Background Checks Required to be Homeless?
Really now, Americans! Background Checks to be Homeless?
I was just surfing around, researching and looking for information for my upcoming hub on Homelessness, when I ran into a blog from a church, somewhere here in the good old USA - I am not sure where this church is exactly - I don't care, and I don't even want to know, really. Somewhere in freezing Washington State, I gathered... I am quite sure I would never want to visit this community, nor ever meet any of its residents.
Here is the web address of the article which got me going:http://www.myballard.com/2009/02/26/emotions-run-high-at-homeless-shelter-meeting/
This church recently held an "emergency meeting" to determine whether they would give 20 homeless people shelter at one of their unused church facilities. So far, we are all good here - very commendable, and yes, certainly expected, that Christians should want to alleviate the suffering of less fortunate people. Very good. And those who proposed the plan to shelter these poor people from the cold are certainly AOK in my book. This is what Christians should be doing, and what anyone with the means to help should be doing.
The advocates of taking in the homeless people apologized for not giving the members of the church more notice about the meeting, but that considering the homeless condition of the people they were trying to help, they hoped they would be forgiven for the short notice.
Two churches, the Calvary Lutheran Church and Our Redeemer churches, had recently merged, and the plan was to lodge the homeless group in a vacant church building belonging to the church.
But when the members were presented with the proposal, their answer was: "And what kind of mandatory screening have you done on these people? "
They had wanted to move the people in almost immediately, to give them a place to be. But ended up getting nothing but a three week delay while they could decide whether they would accept the people or not, and a whole bunch of negativity, cruel and callous remarks and accusations, ranging all the way from "the homeless are all sex offenders", to "this pastor is raking in all kinds of our tax money from the non-profit organization he represents, which is just a cover-up for a tax shelter for crooks, for his own benefit, and is trying to force these people on us, to ruin our community".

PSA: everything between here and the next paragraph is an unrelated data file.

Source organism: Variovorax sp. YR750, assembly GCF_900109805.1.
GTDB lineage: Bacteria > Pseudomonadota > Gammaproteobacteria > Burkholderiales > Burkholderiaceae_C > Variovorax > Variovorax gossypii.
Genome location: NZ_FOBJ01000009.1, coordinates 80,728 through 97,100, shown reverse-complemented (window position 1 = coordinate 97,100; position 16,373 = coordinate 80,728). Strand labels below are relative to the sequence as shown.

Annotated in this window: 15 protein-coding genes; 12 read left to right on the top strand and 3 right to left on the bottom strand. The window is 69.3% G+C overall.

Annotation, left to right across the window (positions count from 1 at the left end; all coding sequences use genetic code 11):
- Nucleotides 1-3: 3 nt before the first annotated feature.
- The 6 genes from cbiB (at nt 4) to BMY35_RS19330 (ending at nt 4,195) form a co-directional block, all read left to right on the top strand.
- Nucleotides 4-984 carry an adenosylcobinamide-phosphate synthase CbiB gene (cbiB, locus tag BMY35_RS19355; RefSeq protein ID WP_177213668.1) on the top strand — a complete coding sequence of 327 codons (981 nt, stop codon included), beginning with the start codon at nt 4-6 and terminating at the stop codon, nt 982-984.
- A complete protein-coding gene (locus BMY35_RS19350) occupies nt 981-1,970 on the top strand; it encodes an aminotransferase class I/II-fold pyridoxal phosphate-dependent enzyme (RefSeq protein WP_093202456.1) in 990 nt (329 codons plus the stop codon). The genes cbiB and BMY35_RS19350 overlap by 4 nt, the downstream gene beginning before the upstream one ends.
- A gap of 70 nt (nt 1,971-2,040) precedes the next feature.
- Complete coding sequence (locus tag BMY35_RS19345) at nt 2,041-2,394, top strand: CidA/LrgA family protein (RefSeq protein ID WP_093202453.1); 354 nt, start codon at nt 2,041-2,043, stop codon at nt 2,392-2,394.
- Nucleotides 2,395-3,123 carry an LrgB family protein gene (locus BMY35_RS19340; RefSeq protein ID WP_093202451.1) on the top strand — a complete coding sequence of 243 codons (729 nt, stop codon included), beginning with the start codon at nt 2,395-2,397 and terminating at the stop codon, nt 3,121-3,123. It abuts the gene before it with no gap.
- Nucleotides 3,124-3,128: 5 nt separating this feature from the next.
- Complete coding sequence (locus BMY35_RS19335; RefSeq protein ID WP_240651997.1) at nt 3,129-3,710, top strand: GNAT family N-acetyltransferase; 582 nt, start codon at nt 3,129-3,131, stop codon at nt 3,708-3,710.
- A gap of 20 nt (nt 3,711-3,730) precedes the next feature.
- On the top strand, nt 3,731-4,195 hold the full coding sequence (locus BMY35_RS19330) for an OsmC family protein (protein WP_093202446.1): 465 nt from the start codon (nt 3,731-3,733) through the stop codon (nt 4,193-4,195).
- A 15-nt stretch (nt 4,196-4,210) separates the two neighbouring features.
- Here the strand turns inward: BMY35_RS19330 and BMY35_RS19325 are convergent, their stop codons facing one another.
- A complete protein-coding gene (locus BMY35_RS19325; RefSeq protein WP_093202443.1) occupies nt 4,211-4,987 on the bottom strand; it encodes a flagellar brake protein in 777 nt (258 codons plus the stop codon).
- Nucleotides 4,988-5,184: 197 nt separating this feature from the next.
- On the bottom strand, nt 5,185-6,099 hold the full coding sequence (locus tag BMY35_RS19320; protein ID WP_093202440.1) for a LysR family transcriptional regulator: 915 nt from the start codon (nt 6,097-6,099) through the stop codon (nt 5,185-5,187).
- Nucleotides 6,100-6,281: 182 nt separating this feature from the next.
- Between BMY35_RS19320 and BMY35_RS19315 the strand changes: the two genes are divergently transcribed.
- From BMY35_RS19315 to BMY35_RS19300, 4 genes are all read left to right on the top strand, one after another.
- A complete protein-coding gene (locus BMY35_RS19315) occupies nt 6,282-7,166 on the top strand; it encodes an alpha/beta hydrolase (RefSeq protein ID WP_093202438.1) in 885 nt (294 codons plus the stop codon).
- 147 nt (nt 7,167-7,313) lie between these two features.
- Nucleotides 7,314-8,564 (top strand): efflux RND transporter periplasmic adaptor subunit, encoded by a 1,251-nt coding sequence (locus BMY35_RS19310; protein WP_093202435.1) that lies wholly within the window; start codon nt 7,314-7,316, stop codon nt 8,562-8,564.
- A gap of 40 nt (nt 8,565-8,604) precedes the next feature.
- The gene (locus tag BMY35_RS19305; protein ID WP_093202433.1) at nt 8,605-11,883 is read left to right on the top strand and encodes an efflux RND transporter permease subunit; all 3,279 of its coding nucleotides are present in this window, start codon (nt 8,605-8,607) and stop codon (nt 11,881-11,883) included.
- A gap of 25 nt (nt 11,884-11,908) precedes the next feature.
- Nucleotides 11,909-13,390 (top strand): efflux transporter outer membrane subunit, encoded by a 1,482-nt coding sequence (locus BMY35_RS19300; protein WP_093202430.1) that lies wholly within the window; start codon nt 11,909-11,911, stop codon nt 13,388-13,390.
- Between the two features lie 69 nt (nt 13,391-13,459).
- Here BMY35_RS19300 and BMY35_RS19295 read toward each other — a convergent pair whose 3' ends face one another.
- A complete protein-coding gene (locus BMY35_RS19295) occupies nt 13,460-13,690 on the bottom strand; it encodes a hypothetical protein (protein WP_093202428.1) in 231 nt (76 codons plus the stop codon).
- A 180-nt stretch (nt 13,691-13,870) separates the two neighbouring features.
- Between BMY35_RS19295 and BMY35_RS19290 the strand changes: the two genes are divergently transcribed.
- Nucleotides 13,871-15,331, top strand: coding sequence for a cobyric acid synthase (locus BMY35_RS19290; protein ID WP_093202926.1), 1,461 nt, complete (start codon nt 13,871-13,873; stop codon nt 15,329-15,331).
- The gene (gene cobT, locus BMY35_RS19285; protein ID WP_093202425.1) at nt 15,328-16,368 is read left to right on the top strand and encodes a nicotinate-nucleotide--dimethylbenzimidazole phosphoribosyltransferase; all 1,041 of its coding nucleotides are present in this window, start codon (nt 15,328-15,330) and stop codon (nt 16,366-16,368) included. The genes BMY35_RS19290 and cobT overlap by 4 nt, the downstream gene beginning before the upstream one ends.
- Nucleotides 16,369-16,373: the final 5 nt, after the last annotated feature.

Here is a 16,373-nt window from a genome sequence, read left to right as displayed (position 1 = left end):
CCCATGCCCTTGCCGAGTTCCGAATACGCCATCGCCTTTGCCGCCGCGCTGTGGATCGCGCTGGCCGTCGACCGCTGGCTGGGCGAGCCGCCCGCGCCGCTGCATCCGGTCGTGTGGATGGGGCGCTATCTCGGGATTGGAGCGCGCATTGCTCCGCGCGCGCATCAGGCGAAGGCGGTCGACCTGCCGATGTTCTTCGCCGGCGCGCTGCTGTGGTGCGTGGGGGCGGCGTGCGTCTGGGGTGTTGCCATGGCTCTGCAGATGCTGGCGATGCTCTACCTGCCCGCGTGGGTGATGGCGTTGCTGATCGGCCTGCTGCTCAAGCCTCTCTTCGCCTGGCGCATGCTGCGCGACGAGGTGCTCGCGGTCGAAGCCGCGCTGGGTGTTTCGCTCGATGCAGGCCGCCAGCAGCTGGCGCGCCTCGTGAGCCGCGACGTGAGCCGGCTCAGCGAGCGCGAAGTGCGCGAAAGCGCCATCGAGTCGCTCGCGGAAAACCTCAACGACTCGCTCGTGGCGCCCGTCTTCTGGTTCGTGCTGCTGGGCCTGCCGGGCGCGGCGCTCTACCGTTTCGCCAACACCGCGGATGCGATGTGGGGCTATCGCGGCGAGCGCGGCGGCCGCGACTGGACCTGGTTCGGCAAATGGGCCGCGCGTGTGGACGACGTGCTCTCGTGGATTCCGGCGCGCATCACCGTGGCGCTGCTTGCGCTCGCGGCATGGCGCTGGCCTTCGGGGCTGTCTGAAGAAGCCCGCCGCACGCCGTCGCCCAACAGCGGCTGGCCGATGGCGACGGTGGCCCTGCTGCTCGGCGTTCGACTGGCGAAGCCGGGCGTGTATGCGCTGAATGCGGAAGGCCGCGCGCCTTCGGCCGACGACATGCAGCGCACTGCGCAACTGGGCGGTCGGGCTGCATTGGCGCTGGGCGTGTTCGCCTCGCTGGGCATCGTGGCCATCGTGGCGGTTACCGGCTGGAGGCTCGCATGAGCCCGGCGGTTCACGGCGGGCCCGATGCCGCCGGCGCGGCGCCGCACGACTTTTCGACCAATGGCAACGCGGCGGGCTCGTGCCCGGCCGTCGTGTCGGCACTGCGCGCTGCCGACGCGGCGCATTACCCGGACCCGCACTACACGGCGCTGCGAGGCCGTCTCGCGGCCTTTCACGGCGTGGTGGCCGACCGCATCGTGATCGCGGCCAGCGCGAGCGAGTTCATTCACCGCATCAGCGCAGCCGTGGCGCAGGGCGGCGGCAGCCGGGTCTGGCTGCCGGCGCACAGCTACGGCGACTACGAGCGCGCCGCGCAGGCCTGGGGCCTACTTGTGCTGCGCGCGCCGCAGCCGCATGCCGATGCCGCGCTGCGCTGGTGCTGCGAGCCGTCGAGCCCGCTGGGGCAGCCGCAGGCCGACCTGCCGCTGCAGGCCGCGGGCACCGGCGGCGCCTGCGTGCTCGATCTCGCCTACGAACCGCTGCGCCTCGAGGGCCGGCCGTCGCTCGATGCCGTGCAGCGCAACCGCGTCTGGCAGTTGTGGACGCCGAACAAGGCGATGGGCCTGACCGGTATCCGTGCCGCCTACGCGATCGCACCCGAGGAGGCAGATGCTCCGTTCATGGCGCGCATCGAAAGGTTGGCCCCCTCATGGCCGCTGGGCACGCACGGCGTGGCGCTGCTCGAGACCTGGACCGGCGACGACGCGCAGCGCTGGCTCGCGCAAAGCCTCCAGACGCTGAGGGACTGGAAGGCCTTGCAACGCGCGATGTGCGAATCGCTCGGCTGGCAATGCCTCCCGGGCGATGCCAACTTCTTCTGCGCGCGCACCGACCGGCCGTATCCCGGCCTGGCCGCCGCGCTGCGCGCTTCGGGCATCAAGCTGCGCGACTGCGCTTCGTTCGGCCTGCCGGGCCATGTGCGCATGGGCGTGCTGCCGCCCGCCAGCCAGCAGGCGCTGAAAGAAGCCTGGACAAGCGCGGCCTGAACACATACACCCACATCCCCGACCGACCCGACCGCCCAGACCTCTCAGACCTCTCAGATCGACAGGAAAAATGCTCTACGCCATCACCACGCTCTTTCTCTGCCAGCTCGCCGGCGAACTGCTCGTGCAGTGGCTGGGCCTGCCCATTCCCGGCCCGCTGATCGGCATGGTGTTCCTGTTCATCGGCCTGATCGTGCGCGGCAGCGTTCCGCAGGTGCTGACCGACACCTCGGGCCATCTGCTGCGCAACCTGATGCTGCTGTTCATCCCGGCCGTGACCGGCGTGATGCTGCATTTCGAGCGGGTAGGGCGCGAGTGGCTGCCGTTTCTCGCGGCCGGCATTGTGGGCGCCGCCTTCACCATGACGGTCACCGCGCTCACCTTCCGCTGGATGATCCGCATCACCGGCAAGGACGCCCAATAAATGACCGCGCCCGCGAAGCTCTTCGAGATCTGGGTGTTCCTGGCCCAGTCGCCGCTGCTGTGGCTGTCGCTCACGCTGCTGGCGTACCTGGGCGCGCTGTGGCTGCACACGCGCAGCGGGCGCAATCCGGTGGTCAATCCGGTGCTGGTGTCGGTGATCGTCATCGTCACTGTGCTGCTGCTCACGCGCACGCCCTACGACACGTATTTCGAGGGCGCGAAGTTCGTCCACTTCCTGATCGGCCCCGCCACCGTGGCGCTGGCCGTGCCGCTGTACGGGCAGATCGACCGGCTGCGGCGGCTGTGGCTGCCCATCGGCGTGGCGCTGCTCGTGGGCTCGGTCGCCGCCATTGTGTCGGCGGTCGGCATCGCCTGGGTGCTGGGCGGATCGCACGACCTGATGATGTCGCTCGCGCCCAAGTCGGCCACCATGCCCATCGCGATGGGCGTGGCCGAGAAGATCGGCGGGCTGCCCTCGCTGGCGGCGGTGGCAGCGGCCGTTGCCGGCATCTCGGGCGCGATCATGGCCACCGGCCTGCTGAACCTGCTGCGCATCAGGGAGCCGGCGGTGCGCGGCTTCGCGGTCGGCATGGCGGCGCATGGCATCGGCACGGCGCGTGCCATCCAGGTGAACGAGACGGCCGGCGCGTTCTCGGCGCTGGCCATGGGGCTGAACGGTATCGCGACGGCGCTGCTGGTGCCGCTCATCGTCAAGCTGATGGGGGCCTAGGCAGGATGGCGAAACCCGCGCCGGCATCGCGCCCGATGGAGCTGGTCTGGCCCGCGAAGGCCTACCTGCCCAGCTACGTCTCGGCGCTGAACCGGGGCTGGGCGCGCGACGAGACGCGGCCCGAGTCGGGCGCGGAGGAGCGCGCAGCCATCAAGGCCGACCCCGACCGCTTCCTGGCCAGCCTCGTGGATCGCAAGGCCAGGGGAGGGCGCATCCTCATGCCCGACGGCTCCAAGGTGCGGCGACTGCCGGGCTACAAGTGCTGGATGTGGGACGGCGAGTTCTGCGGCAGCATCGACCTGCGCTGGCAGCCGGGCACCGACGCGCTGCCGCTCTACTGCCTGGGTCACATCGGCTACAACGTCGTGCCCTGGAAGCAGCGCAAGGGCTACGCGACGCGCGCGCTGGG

"it is irresponsible -- even unconscionable -- for any organization to resist conducting proper background checks on homeless people moving en masse into a new (mostly residential) neighborhood."
Here's a nice Christian attitude:
Reply: "You hit the nail on the head. Many of these folks simply prefer to drop out of society, live by their own rules, which is fine, that's their right and their choice.
However, what they can't expect is that we have to accept their lifestyle. We chose rules (background checks, drug testing, credit checks etc.) so that we would NOT be homeless and so we can live in a nice neighborhood, not a sh*thole.
They can claim such checks infringe on their 'dignity', but all they do is infringe on their pseudo-hippie, I-wanna-be-me, lifestyle.
Tune and drop out by all means, just do it somewhere else. I suggest Berkeley."
"I think that everyone should have a background check. We should wear tags that announce what our background check finds. When meeting new people, we should kneel briefly, avert our eyes and offer our tag in submission for the others perusal. If we are deemed worthy, the other will tap us gently on our shoulder and we can rise and give each other gentle hugs of affirmation."
"A church should take care of its immediate congregation and not dozens of people from outside the community. The people in that neighborhood didn’t move there to live next to a homeless shelter and have every right to block this project."
(I actually like this next one:)
"I'm for the utter ejection of all homeless people from Ballard--but I say be upfront about it - Ballard - a Nice Neighborhood for the Right People, All Others Leave By Sundown."
"My wife and I believe that the soup kitchen, along with the food bank, is a problem. Daytime operations make it a magnet for an undesirable element who come in their cars/trucks/RVs as well as metro, to ‘party’ and claim turf. Where one can see a motley crew boozing it up in a parked car or just loitering without purpose, needles, hard drugs, and psychotic alcoholics are not far behind."
"I really want to help the homeless, but I only want to help them if they live in someone else's neighborhood. And, of course, they only deserve help if they've arrived at their current situation through a combination of perfect decision-making and horrendous luck. I'm willing to help in any way I can, but I don't want to see them. Or pay for it."
"But - since life isn't working out so well with the rules you've played by so far - then maybe its time to adopt someone else' rules for a bit. When you can afford your own place - then you can go back to your own rules. I mean - if the price for having a shower, a shave, a place to learn how to make resumes and get mail and get clean clothes - costs the price of you having to sit there through a church service - tough." (Jeez, I didn't know that being poor obligated you to accepting someone else's religious practices, did you?)
"Housing is a basic need, the quality is determined by things like a background check, income and a pattern of good choices, but denying someone basic housing that would keep them from sleeping outside, on the basis of whether or not they can pass a background check is denying someone a basic human right: Shelter."
America, you have lost your way! Stop it!
(There's more coming here - but I have to leave right now - the furnace seems to be messing up and I have to go get my kerosene heater - it's 20 degrees here
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